Friday, December 7, 2007

Read in heavenly peace: Share a holiday book with your family
For families, Christmas and Hanukkah are great times to begin a tradition of choosing a book to read together every year - preferably while enjoying hot chocolate and freshly baked cookies. Here are a few of our favorite new titles, plus a well-loved classics, to put on your December reading list.

Libraries get new graphic novels for adults
Here are a few of our new graphic novels for adult readers - but track down a complete list of titles by going to the library catalog and using the advanced search option to select "graphic novel" in the format field.

Ideas for waste management
I for one am against the idea of mandatory inclusion in a city-run recycling center. I already recycle everything possible. I have reduced our household landfill from three trash cans a week to one every other week.

The feds needs to look at electric company
As I pull up to a parts store I see an Alaska Electric Light & Power full-size pickup sitting out front running, lights on, nobody inside. As I go to the front counter to do business, there is a person leaning against the counter talking to people coming and going.

Correcting information about a photograph
In the Friday, Nov. 9, edition of the Juneau Empire there was a picture captioned "Frog Coming Out."

Find solution for dumping snow
I read the Juneau Empire on a daily basis, and a lot bothers me. But this article, "City cuts off snow-dumping site," on Nov. 28, drove me to write.

Ketchikan cares about Prince Rupert
Amanda Fehd's story on Nov. 23 about the Prince Rupert Container port continues to give a false impression that people in Southeast are not interested in the development.

Employees union should have listened
The means by which your state workers are required to belong to a union (Alaska State Employees Association) that not only dismisses our opinions, but openly prosecutes those of us who stood up to speak out against their views during the only time it is allowed, open contract negotiations, is so anti-American.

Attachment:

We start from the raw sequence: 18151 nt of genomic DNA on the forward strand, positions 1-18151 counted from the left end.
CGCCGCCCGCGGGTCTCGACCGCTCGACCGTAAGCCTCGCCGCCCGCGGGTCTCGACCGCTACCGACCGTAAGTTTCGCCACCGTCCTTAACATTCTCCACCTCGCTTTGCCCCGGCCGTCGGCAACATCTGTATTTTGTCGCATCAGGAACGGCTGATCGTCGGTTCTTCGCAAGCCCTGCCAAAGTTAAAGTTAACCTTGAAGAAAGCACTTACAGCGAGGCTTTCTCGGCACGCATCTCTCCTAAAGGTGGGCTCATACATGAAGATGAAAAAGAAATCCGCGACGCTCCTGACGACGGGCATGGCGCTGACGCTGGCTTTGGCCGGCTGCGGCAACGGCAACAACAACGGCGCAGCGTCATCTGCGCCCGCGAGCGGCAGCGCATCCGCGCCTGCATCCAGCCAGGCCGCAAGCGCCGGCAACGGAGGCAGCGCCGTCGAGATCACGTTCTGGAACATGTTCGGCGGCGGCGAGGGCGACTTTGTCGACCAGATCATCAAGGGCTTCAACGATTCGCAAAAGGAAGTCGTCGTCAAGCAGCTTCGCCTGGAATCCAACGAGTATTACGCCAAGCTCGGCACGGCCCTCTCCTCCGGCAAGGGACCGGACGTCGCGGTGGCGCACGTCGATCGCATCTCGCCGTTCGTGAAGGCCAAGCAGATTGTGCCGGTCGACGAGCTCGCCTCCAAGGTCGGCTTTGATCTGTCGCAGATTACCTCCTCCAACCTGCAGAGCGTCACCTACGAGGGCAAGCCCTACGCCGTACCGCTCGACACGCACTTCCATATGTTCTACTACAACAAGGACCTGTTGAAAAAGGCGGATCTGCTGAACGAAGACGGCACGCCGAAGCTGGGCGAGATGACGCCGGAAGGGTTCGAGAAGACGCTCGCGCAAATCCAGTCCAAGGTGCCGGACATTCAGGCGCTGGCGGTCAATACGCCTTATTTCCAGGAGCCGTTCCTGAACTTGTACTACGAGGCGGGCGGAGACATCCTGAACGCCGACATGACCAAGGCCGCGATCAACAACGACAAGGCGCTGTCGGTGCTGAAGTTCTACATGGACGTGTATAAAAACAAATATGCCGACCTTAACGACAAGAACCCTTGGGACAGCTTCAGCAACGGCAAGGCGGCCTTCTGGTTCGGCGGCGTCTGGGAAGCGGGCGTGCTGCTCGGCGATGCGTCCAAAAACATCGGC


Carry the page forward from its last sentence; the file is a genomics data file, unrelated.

Offer extracurriculars at Thunder Mountain
The number one indicator of success after high school is involvement in extracurricular activities. The movement to take away the opportunity of involvement out of fear of losing stature within the state is an embarrassment.

No Christmas lights because of price hike
I too was shocked to receive my October bill. Only my bill wasn't $40 more, it was $130 more. We used no more power then we used in August or September except maybe a light or two more.

Beaver meat is quite delicious
In response to Rayda Renshaw's letter on Nov. 28, beaver meat is actually quite delicious, and with little effort, you can find more than a few traditional recipes as well as some modern ones. I recall some tasty recipes printed in Fur, Fish and Game magazine within the last few years. Muskrat meat will also work as a ready substitute.

Around Town

Correction
A story on page A3 of Wednesday's Juneau Empire on Bartlett Regional Hospital's plans for an orthopedic center incorrectly stated why an ambulatory surgery center would not be financially viable. The reason is it would lead to a duplication of services.

Biodiesel cooperative planned for Juneau
Efforts are afoot in Juneau to form a biodiesel cooperative that would power homes, cars and businesses with oil derived from plants and animals rather than fossil fuels.

Around Town

Pride Chorus celebrates 10th anniversary
The Juneau Pride Chorus has a serious message, but for the last decade it has used humorous music to extol the virtues of tolerance, members said.

Photo: Dividend delivery
Shannon Dybdahl, an accounts payable technician for Sealaska Corp., pulls a cart full of dividend checks Thursday through the corporation's headquarters on her way to the post office to mail the checks.

'Star Wars' legion aids nonprofit
The frigid weather was reminiscent of planet Hoth on Wednesday night, but instead of besieging the secret base of the Rebel Alliance, Darth Vader and his minions were battling poverty at Wal-Mart on behalf of the Salvation Army's Christmas kettle campaign.

Police & Fire
Juneau police and fire officials and state police reported

Police & Fire
Juneau police and fire officials and state police reported

Photo: On the level
Asha Falcon hangs paintings by Juneau artist Rob Roys on Thursday at Annie Kaill's on Front Street in preparation for Gallery Walk. Galleries will be open in the downtown area for the annual event starting at 4:30 p.m. today and lasting to about 10.

Photo: Singing tree